Rumpus: Most writers acknowledge the moral and ethical implications of sticking to the truth when we say a piece of writing is nonfiction, but do you believe that same moral and ethical responsibility exists when you make a claim that a piece of writing is fiction? If there are obligations concerning fiction, what are they?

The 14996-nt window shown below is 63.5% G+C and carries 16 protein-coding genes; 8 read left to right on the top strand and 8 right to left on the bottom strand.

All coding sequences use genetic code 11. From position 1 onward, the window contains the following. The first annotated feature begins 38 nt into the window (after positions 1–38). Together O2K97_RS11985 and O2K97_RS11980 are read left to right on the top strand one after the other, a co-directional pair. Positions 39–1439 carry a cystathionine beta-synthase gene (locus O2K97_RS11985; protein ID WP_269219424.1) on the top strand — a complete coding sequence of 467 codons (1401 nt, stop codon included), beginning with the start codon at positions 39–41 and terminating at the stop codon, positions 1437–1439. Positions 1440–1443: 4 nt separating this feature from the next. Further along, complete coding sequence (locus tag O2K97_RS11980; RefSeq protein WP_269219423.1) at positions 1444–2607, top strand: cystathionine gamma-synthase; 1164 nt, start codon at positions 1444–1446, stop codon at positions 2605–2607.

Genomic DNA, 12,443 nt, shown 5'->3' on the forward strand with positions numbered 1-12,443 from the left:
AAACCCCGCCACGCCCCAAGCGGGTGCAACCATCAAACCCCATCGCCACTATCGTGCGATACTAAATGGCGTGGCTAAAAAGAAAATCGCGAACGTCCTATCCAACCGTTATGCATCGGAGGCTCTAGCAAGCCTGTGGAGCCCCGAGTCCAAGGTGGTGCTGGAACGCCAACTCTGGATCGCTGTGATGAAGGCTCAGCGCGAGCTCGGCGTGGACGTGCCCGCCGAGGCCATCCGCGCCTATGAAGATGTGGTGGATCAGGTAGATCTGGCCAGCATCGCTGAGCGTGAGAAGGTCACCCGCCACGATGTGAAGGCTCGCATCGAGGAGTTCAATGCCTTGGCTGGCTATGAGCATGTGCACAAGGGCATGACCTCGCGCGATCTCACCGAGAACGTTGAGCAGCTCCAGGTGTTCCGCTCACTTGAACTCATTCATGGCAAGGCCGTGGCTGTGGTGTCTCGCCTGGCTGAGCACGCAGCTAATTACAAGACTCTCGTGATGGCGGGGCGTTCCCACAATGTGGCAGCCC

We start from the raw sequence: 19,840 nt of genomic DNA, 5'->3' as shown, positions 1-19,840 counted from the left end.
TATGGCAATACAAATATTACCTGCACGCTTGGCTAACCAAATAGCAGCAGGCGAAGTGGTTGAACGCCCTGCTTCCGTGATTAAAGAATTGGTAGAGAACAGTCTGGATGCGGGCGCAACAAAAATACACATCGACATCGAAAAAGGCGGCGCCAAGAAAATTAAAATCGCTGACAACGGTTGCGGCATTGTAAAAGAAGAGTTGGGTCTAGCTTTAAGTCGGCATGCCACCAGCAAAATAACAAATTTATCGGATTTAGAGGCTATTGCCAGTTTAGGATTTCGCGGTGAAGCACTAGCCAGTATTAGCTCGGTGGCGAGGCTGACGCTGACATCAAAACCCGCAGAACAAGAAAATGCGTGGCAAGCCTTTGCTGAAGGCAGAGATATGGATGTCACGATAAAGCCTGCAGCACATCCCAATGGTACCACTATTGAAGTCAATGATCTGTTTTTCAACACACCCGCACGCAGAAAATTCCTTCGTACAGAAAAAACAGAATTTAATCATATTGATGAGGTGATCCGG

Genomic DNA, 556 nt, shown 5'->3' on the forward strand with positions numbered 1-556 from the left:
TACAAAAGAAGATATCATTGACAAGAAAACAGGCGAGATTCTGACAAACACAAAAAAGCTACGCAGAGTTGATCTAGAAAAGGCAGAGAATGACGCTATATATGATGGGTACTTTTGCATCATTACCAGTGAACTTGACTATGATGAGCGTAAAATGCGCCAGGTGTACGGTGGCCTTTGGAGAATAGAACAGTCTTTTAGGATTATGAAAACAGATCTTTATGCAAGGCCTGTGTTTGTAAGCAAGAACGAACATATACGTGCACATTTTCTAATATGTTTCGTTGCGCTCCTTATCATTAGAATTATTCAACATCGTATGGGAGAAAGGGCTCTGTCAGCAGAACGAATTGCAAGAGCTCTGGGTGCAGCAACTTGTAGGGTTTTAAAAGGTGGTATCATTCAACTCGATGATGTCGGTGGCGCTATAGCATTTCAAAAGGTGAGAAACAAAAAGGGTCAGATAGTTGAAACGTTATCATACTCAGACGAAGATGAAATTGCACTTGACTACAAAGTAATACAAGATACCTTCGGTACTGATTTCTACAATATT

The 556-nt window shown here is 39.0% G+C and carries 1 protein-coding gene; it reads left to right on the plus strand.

Pietrzyk: Before writing this book, I would have said that my only obligation as a fiction writer is to the story, to make it good, so good the busy reader doesn’t feel that flipping those pages was a waste of time. And I still believe that. But maybe there’s more. Even in fiction, you want to be mindful of the people in your life and of your responsibility in portraying either them or their roles (in my particular case here, for example, “second husband” or “mother-in-law”). A lot of people lost Robb, not just me—and even fictionally, I wanted to be gentle with them while staying true to the story I needed to tell. So my obligations as a fiction writer have grown to include always being hardest on myself. I focused on the “young widow” figure, having her do the worst things (i.e. sleeping with her brother-in-law, being cruel to the mother-in-law) knowing that I would and could handle any flak or emotional fallout. Readers may think those incidents are in the “true” side of the equation of the book, and that’s a risk I’m taking—for myself. I could have drawn in other “true” people from Robb’s life, but that didn’t seem fair to me since they didn’t ask to be part of this highly personal book. (Maybe this kindness keeps me off Team CNF?)